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When the stock market hit a new high roughly two weeks ago, Brandon W. from Bridgewater, N.J., did not know what to do.
Stuck between wanting to throw his available cash into the market and being nervous about the market being too high, Brandon took some advice he read about the best way to calm his nerves being to back away from the market, catch his breath and make some plans.
"So I didn't blow it," he said in an e-mail. "I didn't give in to the worries that the market had to go down - and I am still worried about that now, though maybe feeling a little better - and I didn't just throw everything into the market.
"So the advice from your story about sizing up the situation and controlling my emotions was good," he added, "but now that it has been another week or so, it does leave me with a question: What CAN I do now?"
It's a good question, because while the initial emotions of the new market high have faded, plenty of investors are still caught betwixt and between, wanting to make sure they don't miss out on a continued rally but afraid of suffering the consequences if a downturn is in the offing.
While experts say that the best advice for investors who like their asset allocation and plan is "Don't just do something, sit there!" they recognize that there are some things that nervous investors can do that can help them take more control without blowing things up regardless of what happens next on the market.
• Re-examine your buying and selling parameters.
While many experts expect a pull-back once the current rally has an off-day or two, you need to size up whether the setback will be something scary or if it will be a buying opportunity. To do that, re-examine or re-establish your buying criteria.
For example, say you consider it a buying opportunity when dividend yields hit a certain target and a stock or mutual fund or entire sector can be considered undervalued. While you may not be able to find anything that you can buy into now comfortably at your numbers, any pull-back might help you out.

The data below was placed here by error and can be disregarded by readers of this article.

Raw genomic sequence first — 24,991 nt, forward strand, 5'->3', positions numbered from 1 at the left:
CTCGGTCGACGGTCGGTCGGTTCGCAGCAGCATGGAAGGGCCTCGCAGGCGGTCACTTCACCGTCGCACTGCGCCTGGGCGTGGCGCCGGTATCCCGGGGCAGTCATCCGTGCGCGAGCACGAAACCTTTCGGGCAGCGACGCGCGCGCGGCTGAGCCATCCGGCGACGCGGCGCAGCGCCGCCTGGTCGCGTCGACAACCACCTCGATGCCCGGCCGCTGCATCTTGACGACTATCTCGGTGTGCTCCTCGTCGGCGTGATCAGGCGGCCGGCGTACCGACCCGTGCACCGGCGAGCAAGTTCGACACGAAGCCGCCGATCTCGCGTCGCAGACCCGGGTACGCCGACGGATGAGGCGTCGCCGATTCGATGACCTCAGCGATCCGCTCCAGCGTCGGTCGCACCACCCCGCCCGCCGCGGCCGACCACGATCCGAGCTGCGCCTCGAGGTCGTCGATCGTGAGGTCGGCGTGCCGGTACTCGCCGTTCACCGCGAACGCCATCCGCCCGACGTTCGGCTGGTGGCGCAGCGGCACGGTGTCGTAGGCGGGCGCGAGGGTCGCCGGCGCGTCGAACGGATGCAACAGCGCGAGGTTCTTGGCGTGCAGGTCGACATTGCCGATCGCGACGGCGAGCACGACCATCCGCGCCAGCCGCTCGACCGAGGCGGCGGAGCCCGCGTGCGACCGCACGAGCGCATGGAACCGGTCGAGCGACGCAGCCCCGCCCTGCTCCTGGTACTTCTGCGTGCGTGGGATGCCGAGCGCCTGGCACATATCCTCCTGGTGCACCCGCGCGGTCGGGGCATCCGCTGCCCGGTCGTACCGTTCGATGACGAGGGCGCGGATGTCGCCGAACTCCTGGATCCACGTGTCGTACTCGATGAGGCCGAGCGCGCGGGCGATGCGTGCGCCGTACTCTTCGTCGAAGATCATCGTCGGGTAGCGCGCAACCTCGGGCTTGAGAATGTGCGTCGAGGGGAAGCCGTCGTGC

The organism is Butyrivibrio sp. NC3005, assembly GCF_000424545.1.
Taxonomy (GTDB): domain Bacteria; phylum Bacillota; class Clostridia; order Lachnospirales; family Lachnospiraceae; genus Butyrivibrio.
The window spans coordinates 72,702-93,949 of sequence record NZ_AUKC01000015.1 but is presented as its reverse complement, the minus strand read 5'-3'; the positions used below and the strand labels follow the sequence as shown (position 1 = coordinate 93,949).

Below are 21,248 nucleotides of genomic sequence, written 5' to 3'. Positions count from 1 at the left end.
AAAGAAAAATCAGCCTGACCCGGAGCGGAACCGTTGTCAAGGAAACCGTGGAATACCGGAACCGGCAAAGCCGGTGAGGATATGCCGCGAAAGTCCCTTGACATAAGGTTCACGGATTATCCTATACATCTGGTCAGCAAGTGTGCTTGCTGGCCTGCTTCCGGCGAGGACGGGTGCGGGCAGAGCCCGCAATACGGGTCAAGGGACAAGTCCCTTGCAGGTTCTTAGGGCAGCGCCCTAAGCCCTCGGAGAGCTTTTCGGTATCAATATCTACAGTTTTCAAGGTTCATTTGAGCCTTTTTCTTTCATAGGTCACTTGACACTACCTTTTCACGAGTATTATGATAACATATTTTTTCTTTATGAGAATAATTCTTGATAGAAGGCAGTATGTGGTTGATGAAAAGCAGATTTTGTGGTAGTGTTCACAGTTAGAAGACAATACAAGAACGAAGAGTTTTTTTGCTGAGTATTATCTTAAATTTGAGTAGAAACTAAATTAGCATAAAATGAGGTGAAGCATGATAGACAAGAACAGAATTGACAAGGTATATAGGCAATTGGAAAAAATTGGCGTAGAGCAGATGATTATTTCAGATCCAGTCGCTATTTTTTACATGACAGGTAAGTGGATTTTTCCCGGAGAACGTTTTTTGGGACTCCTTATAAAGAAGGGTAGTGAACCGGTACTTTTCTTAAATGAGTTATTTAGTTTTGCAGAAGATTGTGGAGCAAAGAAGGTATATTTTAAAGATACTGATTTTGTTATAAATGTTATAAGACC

Even if you simply think that it's just time to put some of that spare cash to work, make sure you are buying something you want - a fund or exchange-traded fund that diversifies your portfolio, that gets solid ratings and has low costs - instead of making some kind of impulse buy to put your chips into the game.
• Revisit your asset allocation.
The market has had a nice strong run, and that can mean that a portfolio is off-kilter. For a simple example, let's say an investor wants a 50-50 split between stocks and bonds; if the stocks rise sharply but the bonds lag behind, the assets could quickly move to a 55-45 or 60-40 split.
If you need to make an adjustment and feel like you have to "do something" in these market conditions, rebalance the portfolio back to its targets, culling your winners and shoring up your laggards until the holdings are back on plan.
• Make sure your funds are keeping up with the pack.
Investors are checking their portfolios against market highs to see if they have recouped the drop they suffered in 2009. They should also be looking to see if their funds have done as expected in that time.
Selling a mutual fund does not constitute blowing up a portfolio, especially if the assets are re-deployed in a better issue in the same space. If you feel the need to make a change, maybe the issue is that in this market horse race, you're riding a mule.
• Don't let the market's rally go to your head.
Experts who study behavioral finance note that nothing breeds mistakes more than a nice rally to generate overconfidence in the market. This shows up in a lot of ways, but most often with investors who let a confirmed run change their feelings about the market, even when nothing significant has changed.
If you were nervous about the market on the first day when it reached record territory and nothing fundamental has changed during the recent run, it's important not to be blinded by the winning streak
Late this week, I bumped into a friend who was expressing a lot of optimism about the market, thinking there might be a momentary blip before a great bull-market run; I had seen him on the day the market peaked, and he did not believe the rally could last and expected at least a 10 percent fallback.
Market and economic conditions hadn't changed, only the guy's mood, thanks to the winning streak.
If you let that kind of market activity flip-flop your thinking, you will forever be chasing what just happened, instead of staying focused on what's next.
Chuck Jaffe, senior columnist for MarketWatch, can be reached at firstname.lastname@example.org.